“How and when did we become human?”, taunted Tomas during his postdoctoral years at UPF and later, in the lab of Evan Eichler in Seattle, USA. “Back then, we ascribed copy number variations (CNVs) and chromosomal rearrangements to the origin of separation between humans and chimpanzees”, he recalls. CNVs such as gene duplications are more dramatic than single base mutations and are thus, a major contributor to species diversity. The duplicated gene allows for higher divergence as it is free from selection pressures, unlike the original copy, and can mutate to acquire novel functions and in some instances, alter disease susceptibilities. “We used a whole-genome shotgun sequencing approach and found that unlike single base pair mutations, the gorilla and chimpanzee genome have several instances of gene duplications”, he elaborates his work (Nature 457:877-881). They found that the duplication events roughly correlated with the positive pressures in the environment. For example, the chimps and humans are enriched in events comprising neuronal activity, muscle contraction and signal transduction genes. These events are thought to have coincided with the use of stone tools at the beginning of the Stone Age and concurred with the development of the neocortex. Similarly, certain adaptability genes viz. the gene coding for amylase, an enzyme that digests starch, underwent copy number expansions in humans but not in chimps allowing local populations to adapt to high starch diets.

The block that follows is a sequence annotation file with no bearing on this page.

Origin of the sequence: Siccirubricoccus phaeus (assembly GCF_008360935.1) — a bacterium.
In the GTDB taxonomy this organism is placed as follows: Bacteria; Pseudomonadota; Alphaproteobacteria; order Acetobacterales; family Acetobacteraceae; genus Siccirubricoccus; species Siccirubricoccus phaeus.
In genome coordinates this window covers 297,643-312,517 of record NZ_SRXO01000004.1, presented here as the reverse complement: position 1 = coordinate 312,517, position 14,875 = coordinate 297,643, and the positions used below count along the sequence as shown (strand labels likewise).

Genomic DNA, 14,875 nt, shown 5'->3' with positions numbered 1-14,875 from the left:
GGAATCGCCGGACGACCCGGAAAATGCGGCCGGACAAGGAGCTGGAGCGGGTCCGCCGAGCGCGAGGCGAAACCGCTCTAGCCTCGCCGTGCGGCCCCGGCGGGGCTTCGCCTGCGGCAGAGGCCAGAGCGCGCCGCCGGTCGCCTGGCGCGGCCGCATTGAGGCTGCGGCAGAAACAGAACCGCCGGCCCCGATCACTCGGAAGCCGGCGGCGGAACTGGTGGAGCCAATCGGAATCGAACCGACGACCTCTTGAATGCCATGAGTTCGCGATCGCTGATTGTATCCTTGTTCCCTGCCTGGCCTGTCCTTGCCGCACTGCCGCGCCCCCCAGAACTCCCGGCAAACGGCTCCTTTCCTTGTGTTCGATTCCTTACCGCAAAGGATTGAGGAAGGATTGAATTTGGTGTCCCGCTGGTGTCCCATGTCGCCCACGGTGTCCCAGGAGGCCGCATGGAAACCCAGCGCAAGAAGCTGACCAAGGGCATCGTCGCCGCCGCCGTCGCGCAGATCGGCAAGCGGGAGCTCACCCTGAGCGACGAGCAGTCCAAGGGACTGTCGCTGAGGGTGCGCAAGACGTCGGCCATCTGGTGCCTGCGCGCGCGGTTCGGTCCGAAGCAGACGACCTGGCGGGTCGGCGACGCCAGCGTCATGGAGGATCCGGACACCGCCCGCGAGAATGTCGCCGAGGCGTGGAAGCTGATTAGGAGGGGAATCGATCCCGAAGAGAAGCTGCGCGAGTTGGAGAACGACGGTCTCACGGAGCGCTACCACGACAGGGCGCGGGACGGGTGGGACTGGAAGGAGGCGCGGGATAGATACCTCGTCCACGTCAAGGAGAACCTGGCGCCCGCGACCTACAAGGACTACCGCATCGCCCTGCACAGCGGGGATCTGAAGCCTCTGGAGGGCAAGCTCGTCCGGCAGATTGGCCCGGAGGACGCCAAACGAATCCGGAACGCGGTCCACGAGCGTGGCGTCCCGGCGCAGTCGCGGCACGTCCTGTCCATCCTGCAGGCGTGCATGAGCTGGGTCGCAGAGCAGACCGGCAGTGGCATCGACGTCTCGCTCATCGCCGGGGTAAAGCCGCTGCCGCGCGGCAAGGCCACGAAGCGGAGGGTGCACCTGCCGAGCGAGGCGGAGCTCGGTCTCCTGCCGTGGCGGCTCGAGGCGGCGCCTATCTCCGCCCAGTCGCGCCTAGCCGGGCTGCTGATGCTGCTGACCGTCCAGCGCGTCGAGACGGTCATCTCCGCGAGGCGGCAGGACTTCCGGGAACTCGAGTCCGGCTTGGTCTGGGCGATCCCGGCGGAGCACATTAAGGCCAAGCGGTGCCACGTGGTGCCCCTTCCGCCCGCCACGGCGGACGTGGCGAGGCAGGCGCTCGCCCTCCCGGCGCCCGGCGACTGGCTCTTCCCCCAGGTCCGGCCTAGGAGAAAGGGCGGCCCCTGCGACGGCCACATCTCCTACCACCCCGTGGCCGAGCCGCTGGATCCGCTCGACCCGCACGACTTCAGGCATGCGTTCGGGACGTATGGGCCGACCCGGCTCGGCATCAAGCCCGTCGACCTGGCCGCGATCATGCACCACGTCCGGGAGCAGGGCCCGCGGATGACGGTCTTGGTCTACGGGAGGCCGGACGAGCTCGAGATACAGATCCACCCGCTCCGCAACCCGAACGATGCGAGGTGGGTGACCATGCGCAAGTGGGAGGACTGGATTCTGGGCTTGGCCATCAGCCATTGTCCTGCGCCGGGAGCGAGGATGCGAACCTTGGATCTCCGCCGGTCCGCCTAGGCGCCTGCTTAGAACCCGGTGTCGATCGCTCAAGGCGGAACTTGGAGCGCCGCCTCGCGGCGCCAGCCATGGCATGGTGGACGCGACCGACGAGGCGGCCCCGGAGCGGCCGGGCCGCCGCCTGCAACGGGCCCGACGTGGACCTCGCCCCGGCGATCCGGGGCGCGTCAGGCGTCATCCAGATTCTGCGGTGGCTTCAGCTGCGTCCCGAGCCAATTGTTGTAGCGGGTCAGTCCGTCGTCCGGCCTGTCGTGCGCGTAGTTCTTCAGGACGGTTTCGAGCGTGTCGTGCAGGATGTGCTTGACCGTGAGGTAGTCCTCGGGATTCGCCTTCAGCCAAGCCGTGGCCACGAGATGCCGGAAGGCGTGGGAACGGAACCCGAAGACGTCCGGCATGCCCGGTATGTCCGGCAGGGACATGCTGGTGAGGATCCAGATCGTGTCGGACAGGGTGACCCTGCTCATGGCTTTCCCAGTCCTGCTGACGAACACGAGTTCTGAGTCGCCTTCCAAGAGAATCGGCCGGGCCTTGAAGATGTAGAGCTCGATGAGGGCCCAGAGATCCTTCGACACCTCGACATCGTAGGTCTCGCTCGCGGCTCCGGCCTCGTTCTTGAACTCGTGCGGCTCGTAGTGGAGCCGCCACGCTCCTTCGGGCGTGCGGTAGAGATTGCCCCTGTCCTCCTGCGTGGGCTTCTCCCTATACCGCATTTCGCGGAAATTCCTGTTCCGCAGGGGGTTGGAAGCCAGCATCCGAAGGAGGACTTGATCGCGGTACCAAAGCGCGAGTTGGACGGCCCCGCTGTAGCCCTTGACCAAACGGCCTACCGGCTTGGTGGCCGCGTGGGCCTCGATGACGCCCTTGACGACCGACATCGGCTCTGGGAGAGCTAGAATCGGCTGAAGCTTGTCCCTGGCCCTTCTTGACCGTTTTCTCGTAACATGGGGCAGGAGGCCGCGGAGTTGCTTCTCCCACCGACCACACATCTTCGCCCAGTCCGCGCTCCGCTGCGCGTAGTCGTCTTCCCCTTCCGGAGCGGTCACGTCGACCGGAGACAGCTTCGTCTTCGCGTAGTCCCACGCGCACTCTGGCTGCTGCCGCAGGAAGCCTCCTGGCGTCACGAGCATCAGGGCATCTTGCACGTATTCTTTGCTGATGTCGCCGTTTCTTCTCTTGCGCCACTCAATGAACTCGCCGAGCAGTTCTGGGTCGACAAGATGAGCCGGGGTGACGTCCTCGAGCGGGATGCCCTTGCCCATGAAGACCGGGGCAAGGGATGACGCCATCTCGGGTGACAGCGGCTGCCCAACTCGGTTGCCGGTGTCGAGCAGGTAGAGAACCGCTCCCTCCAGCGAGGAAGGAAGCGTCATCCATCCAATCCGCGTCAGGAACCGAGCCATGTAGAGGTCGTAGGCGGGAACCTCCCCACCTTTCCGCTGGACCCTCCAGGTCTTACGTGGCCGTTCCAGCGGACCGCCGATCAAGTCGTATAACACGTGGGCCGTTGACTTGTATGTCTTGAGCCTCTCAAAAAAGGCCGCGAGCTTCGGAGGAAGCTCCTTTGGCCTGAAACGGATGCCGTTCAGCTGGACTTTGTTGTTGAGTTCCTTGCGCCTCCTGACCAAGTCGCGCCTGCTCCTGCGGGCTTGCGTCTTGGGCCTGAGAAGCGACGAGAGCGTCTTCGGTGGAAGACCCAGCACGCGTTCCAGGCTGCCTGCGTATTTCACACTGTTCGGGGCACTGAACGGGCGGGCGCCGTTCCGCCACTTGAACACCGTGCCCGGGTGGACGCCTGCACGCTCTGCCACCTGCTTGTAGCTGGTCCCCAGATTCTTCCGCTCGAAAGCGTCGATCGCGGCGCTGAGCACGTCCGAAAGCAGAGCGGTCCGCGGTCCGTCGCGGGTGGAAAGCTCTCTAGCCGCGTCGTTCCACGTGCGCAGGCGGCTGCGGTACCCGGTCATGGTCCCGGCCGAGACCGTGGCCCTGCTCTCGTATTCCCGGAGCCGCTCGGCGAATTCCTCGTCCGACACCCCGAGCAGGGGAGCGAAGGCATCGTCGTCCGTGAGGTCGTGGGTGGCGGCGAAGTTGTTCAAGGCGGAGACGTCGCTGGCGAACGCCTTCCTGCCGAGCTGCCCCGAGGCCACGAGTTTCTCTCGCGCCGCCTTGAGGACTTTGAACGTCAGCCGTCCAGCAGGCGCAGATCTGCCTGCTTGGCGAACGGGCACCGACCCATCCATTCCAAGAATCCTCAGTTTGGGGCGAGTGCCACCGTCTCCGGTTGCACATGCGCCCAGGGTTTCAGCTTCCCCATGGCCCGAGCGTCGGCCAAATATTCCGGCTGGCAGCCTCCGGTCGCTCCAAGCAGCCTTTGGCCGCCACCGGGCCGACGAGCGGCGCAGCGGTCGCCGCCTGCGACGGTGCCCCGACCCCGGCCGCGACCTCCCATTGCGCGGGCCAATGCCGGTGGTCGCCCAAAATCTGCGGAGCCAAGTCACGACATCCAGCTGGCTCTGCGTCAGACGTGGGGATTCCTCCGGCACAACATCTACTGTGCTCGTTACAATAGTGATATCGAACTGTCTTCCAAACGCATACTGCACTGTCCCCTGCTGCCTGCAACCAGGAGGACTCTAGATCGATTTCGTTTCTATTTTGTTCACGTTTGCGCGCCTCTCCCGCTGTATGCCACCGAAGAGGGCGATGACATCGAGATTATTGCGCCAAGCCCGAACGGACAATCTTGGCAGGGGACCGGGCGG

“Though there seemed to be a genomic burst of duplication activity during primate evolution, I was convinced that the behavioral and phenotypic traits that stand out in man are not simply the result of changes in DNA. I thought we should look beyond the surface. I felt it was important to look at factors that regulate gene expression – those that turn on or off genes and those that keep a check on the amount of product – and determine whether and how they exert differential effects in apes versus man”, Tomas reasons as he points at epigenetic modifiers on promoters as potential causes for evolutionary divergence.